Unboxing Day!

So this is the ‘unboxing’ post…or how to get the lil’ dudettes from this:

shipping containers

To this:

Iskierka -G. rosea
Iskierka -G. rosea

After learning the hard way about how NOT to unbox shipped tarantulas, having had to chase a tiny little Nhandu chromatus all over my bedroom office, I decided to document each step of the process on how to do it safely and easily without excess drama and cursing. (I knew how before, but it seems we 2-legged types never learn until we burn our fingers on the stove.)

The gallery after my blabbing here is a step by step method for transferring slings from vials to new homes.

It is also a view into how a vendor SHOULD ship. There are tales on the Internet aplenty from people who have received their new pets in bad shape or dead because of bad packaging by breeders who ‘on-the-cheap’ shipped.

A shout-out to Kelly Swift of Swift’s Invertebrates for being an awesome dealer.

Another shout-out as well to Jaime of Jaime’s Tarantulas, another vendor I have purchased from that has excellent packing techniques and fast service.

Also, for those who think my cages are too big, I am of the opinion that the slings need a more natural environment. A 2″ deli or compote cup ain’t it. I’m not “oversizing” such as putting a sling in a 5 gallon tank, but a 4x4x4″ cage gives me a deep substrate for them, and even at a 1/2″ sling size, there isn’t all that much room to roam. So far, every single sling I’ve housed has made the transition within a couple days. There are a couple slings that are in 2x2x4″ cages, but these are REALLY tiny (1/4 inch), and they have an environment that is similar to the ones shown here.

If I were a ‘breeder’, dealing with boatloads of slings, with heavy feeding and maintenance requirements, then yes, the small deli-cups and small plastic containers are a necessity. A good breeder can be dealing with literally thousands of small spiders, and keeping things ‘pretty’ really isn’t an option.

BUT… I’m not. I’m a ‘Keeper’, and part of the attraction for me is viewing these awesome animals in an environment that is easy on the eyes, and as natural as possible from the T’s perspective.

I am not deluded that this is fully possible, as one cannot keep a desert in a box, or a swamp, or a jungle…but replicating the look/n/feel even a tiny bit is part of the fun.

Tarantulas are one of the most resilient, hardy species of animal on the planet, existing in a myriad of conditions and thriving in most of them. Worrying about a couple more inches of space isn’t something I’m thinking will be a problem. 🙂

[Aside: “Sling” = “Spiderling” = 1/4″ to about 1.5″ in size. Bigger than that they start to hit the “juvenile” stage. Shipping and packing are fairly similar, just a bit bigger in scale.]

[2nd Aside: There are a few species of tarantula that are considered “teleporters” because they are THAT fast. If you know you are going to be dealing with one of these speed demons, then the following gallery should be relocated into the bathroom in a corked bathtub…with the bottom of the door blocked with a towel. In this case, although I did have one road-racer in the shipment, the pictures show the slower, more docile Eupalaestrus campestratus (Pink Zebra Beauty) being housed.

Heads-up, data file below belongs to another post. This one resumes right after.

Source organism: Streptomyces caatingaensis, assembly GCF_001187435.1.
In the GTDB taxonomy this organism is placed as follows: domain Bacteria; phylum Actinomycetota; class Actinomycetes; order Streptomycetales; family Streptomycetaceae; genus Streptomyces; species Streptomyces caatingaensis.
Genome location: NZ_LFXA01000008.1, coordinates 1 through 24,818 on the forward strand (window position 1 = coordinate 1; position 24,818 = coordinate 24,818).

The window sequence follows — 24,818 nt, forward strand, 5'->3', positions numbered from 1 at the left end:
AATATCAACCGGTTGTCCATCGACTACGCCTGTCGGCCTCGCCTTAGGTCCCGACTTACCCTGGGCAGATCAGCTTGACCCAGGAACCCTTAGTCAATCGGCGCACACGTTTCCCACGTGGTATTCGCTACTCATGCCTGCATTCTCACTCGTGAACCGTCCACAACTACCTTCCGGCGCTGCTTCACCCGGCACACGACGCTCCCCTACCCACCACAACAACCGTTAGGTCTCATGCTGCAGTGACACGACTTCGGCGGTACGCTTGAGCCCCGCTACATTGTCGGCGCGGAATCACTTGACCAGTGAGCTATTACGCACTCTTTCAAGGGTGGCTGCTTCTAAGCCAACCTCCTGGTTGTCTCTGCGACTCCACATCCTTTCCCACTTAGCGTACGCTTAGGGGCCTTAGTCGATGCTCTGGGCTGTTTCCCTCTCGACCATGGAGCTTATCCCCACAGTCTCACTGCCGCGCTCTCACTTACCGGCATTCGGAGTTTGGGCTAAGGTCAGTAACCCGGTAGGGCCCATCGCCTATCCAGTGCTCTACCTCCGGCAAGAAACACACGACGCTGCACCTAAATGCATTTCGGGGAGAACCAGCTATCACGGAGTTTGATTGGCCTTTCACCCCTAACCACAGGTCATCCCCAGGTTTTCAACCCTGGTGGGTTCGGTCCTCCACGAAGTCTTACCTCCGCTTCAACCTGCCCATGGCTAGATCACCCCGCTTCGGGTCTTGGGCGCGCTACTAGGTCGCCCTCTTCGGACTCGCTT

On to the gallery! (Clicking on any picture will bring up the slideshow in a larger format.)

7 thoughts on “Tarantula Keeper’s Journal Entry 5 – Unboxing day!

  1. Even the most experienced keeper can have issues housing their new aqusitions: I use a spare terrestrial enclosure (I always have a spare for rehousing larger juvis) but if an arboreal decides it doesn’t want to go into its nice new home I’m chasing it around there with a catch cup and paint brush for five minutes sometimes lol! My P. rufilata was the problem T in this particular case, but after a feed any thoughts of further escape attempts seem to have been well and truly squished. After my E. murinus “Ezri Dax” mnaged to leg it halfway across the floor while I was spot cleaning and I had to catch her with my bare hands I’m always more prepared than I probably need to be now!

    That’s an adorable campestratus: a species I don’t have yet, because baboons and pokies currently have my heart 🙂

  2. Congrats on your new family members. Man, there is nothing like getting that box (or boxes!) in the mail and unpacking your new little guys. You are certainly amassing a wonderful and diverse collection of some gorgeous species. See, this is part of the problem: now I’m looking at your new additions and thinking, “man, I need one of those.” I’m going to need a second job soon…

    1. lol. Just look for the ‘deals’. I checked CraIg’s List on a whim, and that’s how I got the vagans AND the ornata for 35$. And Kelly always has freebies. I added up the costs of the T purchases, and it was less than 150$ total…that’s less than just setting UP a fish aquarium. 😀

      Now that I know how to build my own cages…even less expensive. heh heh.

  3. I must be the only woman in the world to think spiders are cute, haha. Fascinating animals they are. Congratulations on your new room mates! 🙂

    1. Actually Samantha, the hardest of the hardcore in the facebook “T-groups” are women. There are as many women (and based on the social groups) I’d say MORE women than men that are into the hobby. It surprised me. A lot more of the exotic pet hobbyists that have a larger male grouping seem to be the snake/lizard folks. But even there, women are just as hardcore about stuff. 🙂

      1. Well, it’s true. Once we get passionate about something, we go for it 100%. I never knew I was this normal, though 😮 I really thought it was more of a man-thing. Oh well, who cares. How are your spiders doing now? Are they used to their new environment yet?

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